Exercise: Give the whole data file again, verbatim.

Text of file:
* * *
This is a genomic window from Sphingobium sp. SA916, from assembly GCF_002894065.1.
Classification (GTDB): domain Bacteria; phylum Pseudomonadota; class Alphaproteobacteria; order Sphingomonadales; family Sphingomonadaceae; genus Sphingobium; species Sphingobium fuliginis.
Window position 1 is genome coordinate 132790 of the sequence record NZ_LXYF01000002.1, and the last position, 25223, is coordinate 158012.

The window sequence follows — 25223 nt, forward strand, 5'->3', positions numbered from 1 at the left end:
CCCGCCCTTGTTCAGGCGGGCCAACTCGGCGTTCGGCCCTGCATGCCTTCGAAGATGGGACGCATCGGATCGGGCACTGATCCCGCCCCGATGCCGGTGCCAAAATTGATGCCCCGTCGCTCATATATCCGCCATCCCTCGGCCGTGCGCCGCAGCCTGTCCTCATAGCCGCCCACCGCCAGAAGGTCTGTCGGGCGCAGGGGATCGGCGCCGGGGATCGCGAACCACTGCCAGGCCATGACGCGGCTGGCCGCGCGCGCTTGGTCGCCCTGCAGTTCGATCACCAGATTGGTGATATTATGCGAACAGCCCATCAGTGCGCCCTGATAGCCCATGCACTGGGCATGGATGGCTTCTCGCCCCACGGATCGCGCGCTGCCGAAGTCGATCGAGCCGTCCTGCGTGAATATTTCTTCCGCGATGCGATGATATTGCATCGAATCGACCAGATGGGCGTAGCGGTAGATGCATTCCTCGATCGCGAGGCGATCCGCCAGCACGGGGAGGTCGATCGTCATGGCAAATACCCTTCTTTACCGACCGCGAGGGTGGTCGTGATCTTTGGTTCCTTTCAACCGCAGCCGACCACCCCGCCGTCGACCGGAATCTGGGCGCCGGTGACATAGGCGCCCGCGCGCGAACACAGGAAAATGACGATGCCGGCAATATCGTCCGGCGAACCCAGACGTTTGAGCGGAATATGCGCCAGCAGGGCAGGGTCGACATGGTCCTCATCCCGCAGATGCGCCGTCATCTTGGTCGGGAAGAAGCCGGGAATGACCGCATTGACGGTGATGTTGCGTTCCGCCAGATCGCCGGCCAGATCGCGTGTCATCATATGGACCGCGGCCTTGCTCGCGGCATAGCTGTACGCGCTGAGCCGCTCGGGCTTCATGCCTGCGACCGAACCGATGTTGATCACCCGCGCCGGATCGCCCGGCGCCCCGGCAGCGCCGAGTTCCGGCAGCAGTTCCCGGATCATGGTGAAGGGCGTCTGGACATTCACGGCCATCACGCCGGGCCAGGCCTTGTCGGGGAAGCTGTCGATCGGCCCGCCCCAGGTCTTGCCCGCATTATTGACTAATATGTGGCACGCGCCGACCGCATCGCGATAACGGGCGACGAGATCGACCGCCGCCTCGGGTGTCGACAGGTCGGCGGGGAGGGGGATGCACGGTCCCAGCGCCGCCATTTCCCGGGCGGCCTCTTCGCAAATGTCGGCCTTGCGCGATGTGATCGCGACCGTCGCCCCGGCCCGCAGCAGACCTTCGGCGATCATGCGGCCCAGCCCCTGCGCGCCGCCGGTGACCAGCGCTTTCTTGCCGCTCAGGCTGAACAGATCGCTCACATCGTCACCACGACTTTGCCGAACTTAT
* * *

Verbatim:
This is a genomic window from Sphingobium sp. SA916, from assembly GCF_002894065.1.
Classification (GTDB): domain Bacteria; phylum Pseudomonadota; class Alphaproteobacteria; order Sphingomonadales; family Sphingomonadaceae; genus Sphingobium; species Sphingobium fuliginis.
Window position 1 is genome coordinate 132790 of the sequence record NZ_LXYF01000002.1, and the last position, 25223, is coordinate 158012.

The window sequence follows — 25223 nt, forward strand, 5'->3', positions numbered from 1 at the left end:
CCCGCCCTTGTTCAGGCGGGCCAACTCGGCGTTCGGCCCTGCATGCCTTCGAAGATGGGACGCATCGGATCGGGCACTGATCCCGCCCCGATGCCGGTGCCAAAATTGATGCCCCGTCGCTCATATATCCGCCATCCCTCGGCCGTGCGCCGCAGCCTGTCCTCATAGCCGCCCACCGCCAGAAGGTCTGTCGGGCGCAGGGGATCGGCGCCGGGGATCGCGAACCACTGCCAGGCCATGACGCGGCTGGCCGCGCGCGCTTGGTCGCCCTGCAGTTCGATCACCAGATTGGTGATATTATGCGAACAGCCCATCAGTGCGCCCTGATAGCCCATGCACTGGGCATGGATGGCTTCTCGCCCCACGGATCGCGCGCTGCCGAAGTCGATCGAGCCGTCCTGCGTGAATATTTCTTCCGCGATGCGATGATATTGCATCGAATCGACCAGATGGGCGTAGCGGTAGATGCATTCCTCGATCGCGAGGCGATCCGCCAGCACGGGGAGGTCGATCGTCATGGCAAATACCCTTCTTTACCGACCGCGAGGGTGGTCGTGATCTTTGGTTCCTTTCAACCGCAGCCGACCACCCCGCCGTCGACCGGAATCTGGGCGCCGGTGACATAGGCGCCCGCGCGCGAACACAGGAAAATGACGATGCCGGCAATATCGTCCGGCGAACCCAGACGTTTGAGCGGAATATGCGCCAGCAGGGCAGGGTCGACATGGTCCTCATCCCGCAGATGCGCCGTCATCTTGGTCGGGAAGAAGCCGGGAATGACCGCATTGACGGTGATGTTGCGTTCCGCCAGATCGCCGGCCAGATCGCGTGTCATCATATGGACCGCGGCCTTGCTCGCGGCATAGCTGTACGCGCTGAGCCGCTCGGGCTTCATGCCTGCGACCGAACCGATGTTGATCACCCGCGCCGGATCGCCCGGCGCCCCGGCAGCGCCGAGTTCCGGCAGCAGTTCCCGGATCATGGTGAAGGGCGTCTGGACATTCACGGCCATCACGCCGGGCCAGGCCTTGTCGGGGAAGCTGTCGATCGGCCCGCCCCAGGTCTTGCCCGCATTATTGACTAATATGTGGCACGCGCCGACCGCATCGCGATAACGGGCGACGAGATCGACCGCCGCCTCGGGTGTCGACAGGTCGGCGGGGAGGGGGATGCACGGTCCCAGCGCCGCCATTTCCCGGGCGGCCTCTTCGCAAATGTCGGCCTTGCGCGATGTGATCGCGACCGTCGCCCCGGCCCGCAGCAGACCTTCGGCGATCATGCGGCCCAGCCCCTGCGCGCCGCCGGTGACCAGCGCTTTCTTGCCGCTCAGGCTGAACAGATCGCTCACATCGTCACCACGACTTTGCCGAACTTAT